Minutes ticked away as sweat began to dampen the fabric. She refused to give the women under her command any longer. It was time to go.
Ever opened her mouth to bellow the order when a shrill noise pierced the still air of the Painted Desert.
Eyes wide, Ever yelled, “Weapons! Now!”
She ducked back into the tent. Catherine had already slid her knives into their sheaths and slung a rifle over her shoulder. “Drill?”
Ever shook her head. Queen Lavinia might have a strange sense of humor, but she would never sound a drill without announcing it to the senior officers.
“The prisoners then?”
Ever hated to consider the implications. The queen’s southern fortress housed the worst of the criminals the United States sent over the border. If they’d truly escaped…
She could only hope some overzealous steward sounded the alarm due to an uprising inside the cells.
But she had to assume otherwise.
She tore off the jacket and strapped on her weapons belt. Instinct told her not to waste time with anything else—with her tight, high breasts, she could fight naked if she had to. Crossbow flung over her shoulder, she dashed from the tent.
The rest of the women waited in various stages of undress but all were loaded with weapons. Ever nodded at them and they raced toward the fortress, their feet pounding out a rhythm on the packed sand. Spooked by the siren, horses would take longer than traveling on foot.
They reached the outskirts of the protected field in minutes, but it was too late. Men with weapons swarmed the area. For every one her women cut down, Ever counted two more taking their place. Some wore uniforms—clearly soldiers—but others were in the rough cotton supplied to prisoners.
A woman—a cook by her dress—dashed through the field. A man in faded indigo prison garb raised a rifle and shot her in the back. The woman’s fingers brushed Ever’s outstretched arm as she fell, her eyes wide. Ever lifted her crossbow and sent a bolt flying into the man’s skull. She reloaded with one hand and picked off a soldier with her pistol.
“There are too many,” Catherine yelled.
Through the gun smoke, the bulk of a dirigible revealed itself. Even if Ever knew how many prisoners the fortress housed, she couldn’t guess the number of soldiers carried by a ship that size.
“Just continue fighting. We need to know who survived.” Ever pushed forward and downed another prisoner, even as her sheer skirts caught on a fallen weapon and tore.
A hand clamped down on her shoulder and she spun, her pistol raised. Catherine blocked the weapon’s progress, her eyes downcast. “A stable hand made it out. He says the queen is dead.”
Ever froze, refusing to accept the words. “That is not possible.”
“You have to go. It’s your duty.”
Order in the Badlands depended on a ruler. Once word of the queen’s demise spread, those outside the military would scatter and hide. It was only a matter of time before the escaped prisoners began taking over. Snapping out of her reverie, Ever met Catherine’s eyes. “You are in charge here. Kill them all.”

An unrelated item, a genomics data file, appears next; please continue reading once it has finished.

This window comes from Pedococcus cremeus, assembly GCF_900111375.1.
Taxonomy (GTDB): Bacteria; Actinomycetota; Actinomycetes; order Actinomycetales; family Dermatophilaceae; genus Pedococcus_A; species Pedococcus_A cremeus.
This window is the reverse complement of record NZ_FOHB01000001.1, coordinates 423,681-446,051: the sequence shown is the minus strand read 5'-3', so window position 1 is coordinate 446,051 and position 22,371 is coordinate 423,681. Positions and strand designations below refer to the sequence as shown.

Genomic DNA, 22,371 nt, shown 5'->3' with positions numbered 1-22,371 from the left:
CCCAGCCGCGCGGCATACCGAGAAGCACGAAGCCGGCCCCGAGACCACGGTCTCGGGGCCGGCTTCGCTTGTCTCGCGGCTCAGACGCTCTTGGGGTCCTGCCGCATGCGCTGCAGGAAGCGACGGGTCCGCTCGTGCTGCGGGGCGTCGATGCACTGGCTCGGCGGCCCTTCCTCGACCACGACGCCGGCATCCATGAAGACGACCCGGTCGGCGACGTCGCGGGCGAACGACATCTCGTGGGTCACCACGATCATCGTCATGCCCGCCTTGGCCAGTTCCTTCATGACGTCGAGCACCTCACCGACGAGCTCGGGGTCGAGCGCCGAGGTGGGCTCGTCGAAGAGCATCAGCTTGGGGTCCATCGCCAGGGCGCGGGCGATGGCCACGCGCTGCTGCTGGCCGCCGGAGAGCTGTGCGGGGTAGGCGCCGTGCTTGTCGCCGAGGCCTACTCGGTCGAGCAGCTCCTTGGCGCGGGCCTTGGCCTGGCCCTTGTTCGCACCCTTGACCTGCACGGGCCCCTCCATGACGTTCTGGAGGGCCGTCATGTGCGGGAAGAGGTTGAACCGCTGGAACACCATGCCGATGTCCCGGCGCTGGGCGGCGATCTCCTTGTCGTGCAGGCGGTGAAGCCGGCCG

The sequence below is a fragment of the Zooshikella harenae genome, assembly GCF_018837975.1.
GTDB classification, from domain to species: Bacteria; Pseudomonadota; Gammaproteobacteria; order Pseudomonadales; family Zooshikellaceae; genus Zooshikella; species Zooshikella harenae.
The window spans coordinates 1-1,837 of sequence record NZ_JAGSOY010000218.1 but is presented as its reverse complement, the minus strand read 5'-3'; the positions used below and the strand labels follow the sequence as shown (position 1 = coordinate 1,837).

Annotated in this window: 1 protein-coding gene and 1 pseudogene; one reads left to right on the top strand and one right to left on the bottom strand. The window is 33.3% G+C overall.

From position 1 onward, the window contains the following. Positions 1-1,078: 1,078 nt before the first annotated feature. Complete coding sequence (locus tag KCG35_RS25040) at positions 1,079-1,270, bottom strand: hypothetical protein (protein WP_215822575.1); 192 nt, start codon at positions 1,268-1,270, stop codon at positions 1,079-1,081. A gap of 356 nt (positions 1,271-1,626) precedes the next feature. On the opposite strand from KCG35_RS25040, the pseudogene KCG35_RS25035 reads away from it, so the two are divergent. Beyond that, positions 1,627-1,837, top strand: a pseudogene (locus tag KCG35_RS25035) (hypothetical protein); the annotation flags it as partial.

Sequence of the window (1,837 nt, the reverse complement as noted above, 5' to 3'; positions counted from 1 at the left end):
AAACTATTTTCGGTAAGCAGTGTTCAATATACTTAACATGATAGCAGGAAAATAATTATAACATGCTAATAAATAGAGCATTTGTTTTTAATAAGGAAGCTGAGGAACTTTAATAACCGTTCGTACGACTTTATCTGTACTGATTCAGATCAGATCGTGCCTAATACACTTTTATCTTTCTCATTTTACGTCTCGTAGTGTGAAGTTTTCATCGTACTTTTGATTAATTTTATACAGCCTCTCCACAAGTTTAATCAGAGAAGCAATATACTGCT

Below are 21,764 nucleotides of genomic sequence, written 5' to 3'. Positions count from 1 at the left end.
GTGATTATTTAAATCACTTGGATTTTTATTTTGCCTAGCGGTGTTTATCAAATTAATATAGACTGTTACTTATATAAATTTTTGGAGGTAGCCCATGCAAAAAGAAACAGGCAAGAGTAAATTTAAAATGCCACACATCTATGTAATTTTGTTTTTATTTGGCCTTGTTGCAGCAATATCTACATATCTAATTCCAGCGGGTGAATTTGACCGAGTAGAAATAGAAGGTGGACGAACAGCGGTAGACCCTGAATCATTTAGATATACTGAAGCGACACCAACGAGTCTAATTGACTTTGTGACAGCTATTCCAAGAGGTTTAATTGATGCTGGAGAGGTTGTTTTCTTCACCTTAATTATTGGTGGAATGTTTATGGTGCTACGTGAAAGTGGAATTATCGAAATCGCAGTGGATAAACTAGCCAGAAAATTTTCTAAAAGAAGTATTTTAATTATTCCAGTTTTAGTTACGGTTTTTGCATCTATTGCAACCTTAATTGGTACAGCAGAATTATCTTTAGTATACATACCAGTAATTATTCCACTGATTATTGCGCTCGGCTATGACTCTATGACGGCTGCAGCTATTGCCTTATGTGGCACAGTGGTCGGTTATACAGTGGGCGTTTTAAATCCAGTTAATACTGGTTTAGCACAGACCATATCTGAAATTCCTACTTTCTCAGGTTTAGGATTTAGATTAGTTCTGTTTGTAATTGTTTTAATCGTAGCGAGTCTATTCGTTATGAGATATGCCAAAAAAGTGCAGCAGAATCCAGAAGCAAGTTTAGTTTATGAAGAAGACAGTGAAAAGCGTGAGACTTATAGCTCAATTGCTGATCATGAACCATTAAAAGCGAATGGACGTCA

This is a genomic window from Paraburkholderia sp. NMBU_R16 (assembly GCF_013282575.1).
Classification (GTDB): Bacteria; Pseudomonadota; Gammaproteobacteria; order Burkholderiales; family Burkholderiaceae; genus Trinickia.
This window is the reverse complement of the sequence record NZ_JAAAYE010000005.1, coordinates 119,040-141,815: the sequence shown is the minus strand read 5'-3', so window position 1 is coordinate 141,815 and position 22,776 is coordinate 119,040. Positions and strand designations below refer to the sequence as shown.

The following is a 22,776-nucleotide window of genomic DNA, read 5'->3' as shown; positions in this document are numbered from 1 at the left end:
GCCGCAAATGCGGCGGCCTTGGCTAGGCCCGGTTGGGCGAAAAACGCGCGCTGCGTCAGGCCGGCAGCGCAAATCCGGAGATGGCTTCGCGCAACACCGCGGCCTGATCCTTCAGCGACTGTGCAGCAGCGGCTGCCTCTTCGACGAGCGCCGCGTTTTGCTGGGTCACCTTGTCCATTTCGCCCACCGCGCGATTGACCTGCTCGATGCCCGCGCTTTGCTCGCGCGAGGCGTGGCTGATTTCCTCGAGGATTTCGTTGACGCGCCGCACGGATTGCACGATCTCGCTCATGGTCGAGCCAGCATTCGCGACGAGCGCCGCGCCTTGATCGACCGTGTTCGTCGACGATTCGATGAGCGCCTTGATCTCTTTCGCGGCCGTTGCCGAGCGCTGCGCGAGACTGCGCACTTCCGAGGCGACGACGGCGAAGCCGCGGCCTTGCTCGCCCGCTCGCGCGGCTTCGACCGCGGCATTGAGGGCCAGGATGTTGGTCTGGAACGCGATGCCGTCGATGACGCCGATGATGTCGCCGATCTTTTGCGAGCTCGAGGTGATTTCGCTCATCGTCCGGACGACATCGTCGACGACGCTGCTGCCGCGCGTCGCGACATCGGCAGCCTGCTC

As much as she hated to turn her back on the fight, Catherine was right. Ever raced from the smoke and death, hoping her women would make it out alive.
Wind-blown sand scoured her bare arms and torso, making her curse the decision to discard the too-tight jacket. Though her skirts were torn and streaked with the blood of both friends and enemies, at least they offered her legs some protection. After tucking what she could of the fabric out of the way, she yanked the goggles from her belt and strapped them over her eyes.
The mountains towered before her. She needed to lose herself in their crags and shadows. After a furtive glance behind, she tucked her pistol back in its holster, secured her crossbow, and began the ascent. Ever had climbed these rocks since she was six years old—far too young to understand how dangerous the ascent was, but already far too stubborn to care. Even knowing the mountain, though, the jagged rocks threatened to slice her hands with every hold.
Sweat leaked through a weak spot in the seal against her skin and slipped into her eye. She blinked fiercely, fighting for sight against the burning. The toes of one foot on a narrow hold, she practically dangled from her right hand as she jerked the goggles down and wiped her face.
There, three inches higher, was a hold for her left foot. The soft leather covering her toes caught the new ledge as the one beneath her right shattered with the echoing refrain of a gunshot.
“Stop right there, ma’am. No need for more killing.” The voice was young—some soldier just following orders.
Ever’s arm strained to hold on as she glanced back to judge his location. “If I do not move, I will fall. Whether you pull the trigger or not, it will still mean my death.” Her biceps quivered and sweat poured down her back, dripping under her belt. He must’ve seen her weapons, known she was a warrior.
“All right, ma’am, find your footing and climb back down.”
A slow smile curved onto her face. “Thank you.” As she pretended to look for a handhold, Ever let her foot slip from the rock. She screamed and threw her body to the left, twisting as she fell. Her left hand snagged on the hold as her right pulled the pistol from its holster and fired.
Through the smoke and dust, the soldier—barely out of his teens from the look of his unlined face—raised a hand to his throat. Blood poured from the hole there, collecting in his cupped palm. Shock was writ large across his features, mouth gaping, eyes wide as he fell to the ground.
Ever’s shoulder burned, and a sharp protrusion sliced against her arm. Sticky redness oozed from the cut, dripping down her biceps. Feeling around with her feet, she eventually managed to take the pressure off her strained joint. She tilted her gaze skyward. The flat that had been only five feet away now taunted her from more than twice that. She bit her lip and shoved the pain deep. Someone would come looking for the soldier soon. Only distance and height offered her protection. She re-holstered the gun and renewed her search for a handhold.